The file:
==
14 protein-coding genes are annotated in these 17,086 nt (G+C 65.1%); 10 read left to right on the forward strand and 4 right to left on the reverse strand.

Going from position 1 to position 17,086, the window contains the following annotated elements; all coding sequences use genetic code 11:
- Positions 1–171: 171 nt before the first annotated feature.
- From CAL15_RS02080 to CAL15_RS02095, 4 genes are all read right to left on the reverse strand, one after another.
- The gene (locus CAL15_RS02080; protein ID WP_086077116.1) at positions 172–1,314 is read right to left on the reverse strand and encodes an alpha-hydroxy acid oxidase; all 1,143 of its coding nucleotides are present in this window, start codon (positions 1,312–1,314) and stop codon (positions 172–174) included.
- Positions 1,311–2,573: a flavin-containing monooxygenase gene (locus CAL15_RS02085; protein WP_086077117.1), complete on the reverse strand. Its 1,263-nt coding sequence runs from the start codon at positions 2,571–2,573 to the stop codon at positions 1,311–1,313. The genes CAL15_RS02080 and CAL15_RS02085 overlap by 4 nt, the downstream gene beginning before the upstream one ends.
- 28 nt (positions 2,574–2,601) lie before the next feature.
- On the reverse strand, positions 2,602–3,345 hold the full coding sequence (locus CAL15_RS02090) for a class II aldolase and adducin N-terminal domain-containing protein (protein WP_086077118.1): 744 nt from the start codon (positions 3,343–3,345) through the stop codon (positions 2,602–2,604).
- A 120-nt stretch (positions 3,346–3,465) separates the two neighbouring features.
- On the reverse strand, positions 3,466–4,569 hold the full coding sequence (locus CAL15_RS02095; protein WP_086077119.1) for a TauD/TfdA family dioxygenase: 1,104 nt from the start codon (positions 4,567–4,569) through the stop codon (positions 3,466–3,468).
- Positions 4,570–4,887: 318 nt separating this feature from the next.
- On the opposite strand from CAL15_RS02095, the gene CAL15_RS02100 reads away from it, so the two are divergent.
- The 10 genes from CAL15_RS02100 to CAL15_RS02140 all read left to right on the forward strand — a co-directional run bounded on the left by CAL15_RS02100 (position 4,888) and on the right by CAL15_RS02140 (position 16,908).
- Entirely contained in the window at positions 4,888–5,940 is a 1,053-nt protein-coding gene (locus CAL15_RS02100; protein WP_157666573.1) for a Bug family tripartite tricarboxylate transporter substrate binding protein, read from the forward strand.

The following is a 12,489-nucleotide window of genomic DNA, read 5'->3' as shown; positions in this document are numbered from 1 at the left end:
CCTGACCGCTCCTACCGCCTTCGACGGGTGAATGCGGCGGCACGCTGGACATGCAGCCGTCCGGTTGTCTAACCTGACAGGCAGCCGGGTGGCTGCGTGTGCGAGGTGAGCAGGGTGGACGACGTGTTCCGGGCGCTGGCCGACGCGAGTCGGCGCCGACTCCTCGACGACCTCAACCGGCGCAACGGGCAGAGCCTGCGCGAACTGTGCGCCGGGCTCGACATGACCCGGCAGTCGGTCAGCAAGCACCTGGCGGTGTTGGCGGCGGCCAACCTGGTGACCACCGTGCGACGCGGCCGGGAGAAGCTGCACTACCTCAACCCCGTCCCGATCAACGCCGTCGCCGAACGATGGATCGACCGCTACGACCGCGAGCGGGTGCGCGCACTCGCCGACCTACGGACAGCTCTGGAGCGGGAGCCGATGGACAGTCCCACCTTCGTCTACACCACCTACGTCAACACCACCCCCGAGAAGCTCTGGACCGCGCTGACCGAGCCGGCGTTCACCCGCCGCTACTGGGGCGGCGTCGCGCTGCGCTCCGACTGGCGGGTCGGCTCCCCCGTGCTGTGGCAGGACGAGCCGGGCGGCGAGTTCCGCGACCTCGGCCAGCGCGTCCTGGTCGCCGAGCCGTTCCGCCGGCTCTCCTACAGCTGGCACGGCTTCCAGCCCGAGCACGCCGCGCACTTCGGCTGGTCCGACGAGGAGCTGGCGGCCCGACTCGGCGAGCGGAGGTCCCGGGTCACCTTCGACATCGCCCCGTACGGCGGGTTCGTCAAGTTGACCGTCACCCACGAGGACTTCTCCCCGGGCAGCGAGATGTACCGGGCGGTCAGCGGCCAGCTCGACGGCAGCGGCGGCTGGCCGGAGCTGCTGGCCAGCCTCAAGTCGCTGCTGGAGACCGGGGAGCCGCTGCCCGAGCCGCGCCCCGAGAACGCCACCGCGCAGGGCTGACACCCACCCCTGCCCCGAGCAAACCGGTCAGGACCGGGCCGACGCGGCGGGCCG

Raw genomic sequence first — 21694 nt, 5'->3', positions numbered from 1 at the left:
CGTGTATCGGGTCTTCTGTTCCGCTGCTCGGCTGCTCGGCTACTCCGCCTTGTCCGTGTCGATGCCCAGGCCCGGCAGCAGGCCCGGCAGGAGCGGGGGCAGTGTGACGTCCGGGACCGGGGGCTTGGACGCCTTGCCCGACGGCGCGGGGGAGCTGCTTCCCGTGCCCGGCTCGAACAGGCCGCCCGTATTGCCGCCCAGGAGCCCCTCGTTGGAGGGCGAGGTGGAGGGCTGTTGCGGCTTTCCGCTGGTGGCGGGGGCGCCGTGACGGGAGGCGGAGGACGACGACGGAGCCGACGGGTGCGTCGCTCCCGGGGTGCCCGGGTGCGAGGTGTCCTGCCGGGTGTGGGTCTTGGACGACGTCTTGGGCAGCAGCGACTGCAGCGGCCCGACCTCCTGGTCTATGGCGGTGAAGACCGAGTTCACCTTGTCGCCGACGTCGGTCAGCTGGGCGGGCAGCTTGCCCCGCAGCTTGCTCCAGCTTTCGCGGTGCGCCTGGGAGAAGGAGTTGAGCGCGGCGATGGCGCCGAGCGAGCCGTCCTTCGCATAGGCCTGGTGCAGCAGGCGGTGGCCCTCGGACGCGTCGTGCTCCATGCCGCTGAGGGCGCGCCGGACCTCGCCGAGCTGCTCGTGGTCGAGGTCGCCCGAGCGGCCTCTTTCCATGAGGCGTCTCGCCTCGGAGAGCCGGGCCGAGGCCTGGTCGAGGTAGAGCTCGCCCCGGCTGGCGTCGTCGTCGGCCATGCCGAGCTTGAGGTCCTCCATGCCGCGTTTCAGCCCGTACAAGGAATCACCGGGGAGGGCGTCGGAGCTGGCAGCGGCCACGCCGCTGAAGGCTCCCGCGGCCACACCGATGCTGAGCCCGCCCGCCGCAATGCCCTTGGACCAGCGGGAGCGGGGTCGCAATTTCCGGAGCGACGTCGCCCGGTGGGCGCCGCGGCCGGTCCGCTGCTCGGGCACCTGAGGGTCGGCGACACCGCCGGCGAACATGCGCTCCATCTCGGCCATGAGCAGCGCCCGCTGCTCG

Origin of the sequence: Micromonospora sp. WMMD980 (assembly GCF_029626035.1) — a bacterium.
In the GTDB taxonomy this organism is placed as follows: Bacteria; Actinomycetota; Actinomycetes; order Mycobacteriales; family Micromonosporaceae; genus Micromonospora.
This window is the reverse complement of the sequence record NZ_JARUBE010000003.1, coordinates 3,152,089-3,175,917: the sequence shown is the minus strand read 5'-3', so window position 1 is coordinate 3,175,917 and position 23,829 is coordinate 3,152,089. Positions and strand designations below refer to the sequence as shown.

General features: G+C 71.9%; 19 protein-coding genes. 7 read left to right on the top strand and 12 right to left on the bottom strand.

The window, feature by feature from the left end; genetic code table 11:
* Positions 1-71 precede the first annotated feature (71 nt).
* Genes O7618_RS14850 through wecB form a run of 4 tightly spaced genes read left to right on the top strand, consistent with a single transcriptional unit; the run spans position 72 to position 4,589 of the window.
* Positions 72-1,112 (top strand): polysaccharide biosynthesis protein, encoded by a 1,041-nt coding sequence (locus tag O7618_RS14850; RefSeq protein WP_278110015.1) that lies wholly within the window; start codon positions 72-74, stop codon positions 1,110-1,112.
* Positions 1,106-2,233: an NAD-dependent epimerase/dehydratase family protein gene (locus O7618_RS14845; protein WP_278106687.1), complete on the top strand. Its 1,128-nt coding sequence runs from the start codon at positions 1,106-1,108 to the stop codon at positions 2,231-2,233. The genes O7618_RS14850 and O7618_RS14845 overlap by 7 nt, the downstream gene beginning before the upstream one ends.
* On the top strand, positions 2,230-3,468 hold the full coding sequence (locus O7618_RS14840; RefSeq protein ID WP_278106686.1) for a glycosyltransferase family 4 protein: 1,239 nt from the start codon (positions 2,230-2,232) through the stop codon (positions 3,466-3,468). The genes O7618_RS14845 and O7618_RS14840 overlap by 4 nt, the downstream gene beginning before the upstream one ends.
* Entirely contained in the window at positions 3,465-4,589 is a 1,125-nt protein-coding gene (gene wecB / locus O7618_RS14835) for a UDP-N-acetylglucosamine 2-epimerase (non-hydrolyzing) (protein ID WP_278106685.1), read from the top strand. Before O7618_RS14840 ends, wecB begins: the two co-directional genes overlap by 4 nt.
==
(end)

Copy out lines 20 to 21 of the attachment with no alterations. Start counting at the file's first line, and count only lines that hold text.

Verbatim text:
In the GTDB taxonomy this organism is placed as follows: Bacteria; Actinomycetota; Actinomycetes; order Mycobacteriales; family Micromonosporaceae; genus Micromonospora.
This window is the reverse complement of the sequence record NZ_JARUBE010000003.1, coordinates 3,152,089-3,175,917: the sequence shown is the minus strand read 5'-3', so window position 1 is coordinate 3,175,917 and position 23,829 is coordinate 3,152,089. Positions and strand designations below refer to the sequence as shown.